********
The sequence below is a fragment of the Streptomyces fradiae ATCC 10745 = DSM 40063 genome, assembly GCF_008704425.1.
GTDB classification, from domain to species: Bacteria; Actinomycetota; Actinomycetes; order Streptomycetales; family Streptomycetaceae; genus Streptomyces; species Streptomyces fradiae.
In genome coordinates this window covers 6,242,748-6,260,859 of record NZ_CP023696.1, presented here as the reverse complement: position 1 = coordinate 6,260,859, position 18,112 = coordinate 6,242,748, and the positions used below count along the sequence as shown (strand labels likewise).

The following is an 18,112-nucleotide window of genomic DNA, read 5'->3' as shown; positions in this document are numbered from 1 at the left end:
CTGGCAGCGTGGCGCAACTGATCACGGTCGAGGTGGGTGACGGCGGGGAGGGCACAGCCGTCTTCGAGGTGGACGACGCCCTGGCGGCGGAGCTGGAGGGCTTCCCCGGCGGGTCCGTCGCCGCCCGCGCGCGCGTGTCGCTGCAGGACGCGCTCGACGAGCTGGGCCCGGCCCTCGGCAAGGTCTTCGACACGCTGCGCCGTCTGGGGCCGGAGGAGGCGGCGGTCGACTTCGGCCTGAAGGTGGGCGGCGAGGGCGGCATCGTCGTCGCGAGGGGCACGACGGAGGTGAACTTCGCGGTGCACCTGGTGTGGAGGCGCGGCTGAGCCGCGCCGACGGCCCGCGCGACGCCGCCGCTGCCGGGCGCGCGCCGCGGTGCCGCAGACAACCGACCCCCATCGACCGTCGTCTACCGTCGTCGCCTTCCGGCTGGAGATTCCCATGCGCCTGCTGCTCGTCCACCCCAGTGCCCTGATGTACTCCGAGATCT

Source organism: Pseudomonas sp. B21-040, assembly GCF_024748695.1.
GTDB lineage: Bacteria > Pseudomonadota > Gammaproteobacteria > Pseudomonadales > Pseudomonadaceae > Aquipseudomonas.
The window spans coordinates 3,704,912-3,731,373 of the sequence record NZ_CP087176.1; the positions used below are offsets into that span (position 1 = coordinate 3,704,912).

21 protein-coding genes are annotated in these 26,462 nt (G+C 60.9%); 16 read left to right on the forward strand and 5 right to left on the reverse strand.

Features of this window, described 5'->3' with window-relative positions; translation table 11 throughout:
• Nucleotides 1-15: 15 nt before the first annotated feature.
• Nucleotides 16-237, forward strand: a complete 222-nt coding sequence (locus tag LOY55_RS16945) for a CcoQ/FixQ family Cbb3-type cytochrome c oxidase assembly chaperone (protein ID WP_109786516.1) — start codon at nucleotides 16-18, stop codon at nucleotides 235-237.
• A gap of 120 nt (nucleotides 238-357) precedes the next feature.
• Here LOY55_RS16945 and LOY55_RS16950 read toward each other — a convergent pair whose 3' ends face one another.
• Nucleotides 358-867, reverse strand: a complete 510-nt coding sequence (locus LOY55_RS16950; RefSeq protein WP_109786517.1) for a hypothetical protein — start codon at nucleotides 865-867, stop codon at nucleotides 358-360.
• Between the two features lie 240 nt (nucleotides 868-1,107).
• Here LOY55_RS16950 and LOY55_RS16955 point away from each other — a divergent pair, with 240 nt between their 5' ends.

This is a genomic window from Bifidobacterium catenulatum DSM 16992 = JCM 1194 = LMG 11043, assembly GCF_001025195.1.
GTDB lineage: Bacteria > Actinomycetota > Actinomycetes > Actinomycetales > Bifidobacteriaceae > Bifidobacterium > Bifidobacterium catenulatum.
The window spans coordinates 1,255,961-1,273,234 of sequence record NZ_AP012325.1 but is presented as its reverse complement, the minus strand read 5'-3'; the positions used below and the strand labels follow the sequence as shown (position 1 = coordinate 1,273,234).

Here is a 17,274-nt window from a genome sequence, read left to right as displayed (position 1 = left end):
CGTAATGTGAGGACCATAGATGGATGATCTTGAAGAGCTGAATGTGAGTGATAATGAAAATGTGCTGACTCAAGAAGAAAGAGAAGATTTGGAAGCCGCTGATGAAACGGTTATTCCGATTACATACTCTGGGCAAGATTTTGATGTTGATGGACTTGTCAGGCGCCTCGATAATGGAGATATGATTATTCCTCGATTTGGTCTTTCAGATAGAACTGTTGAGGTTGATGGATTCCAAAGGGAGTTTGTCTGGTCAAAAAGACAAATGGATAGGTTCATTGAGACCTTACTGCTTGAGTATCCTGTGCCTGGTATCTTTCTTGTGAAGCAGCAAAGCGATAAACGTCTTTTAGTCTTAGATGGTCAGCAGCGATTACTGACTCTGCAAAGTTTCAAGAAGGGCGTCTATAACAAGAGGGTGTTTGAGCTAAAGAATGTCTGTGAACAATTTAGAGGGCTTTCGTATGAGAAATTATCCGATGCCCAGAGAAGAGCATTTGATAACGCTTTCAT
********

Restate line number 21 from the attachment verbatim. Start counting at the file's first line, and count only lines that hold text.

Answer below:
Here is a 17,274-nt window from a genome sequence, read left to right as displayed (position 1 = left end):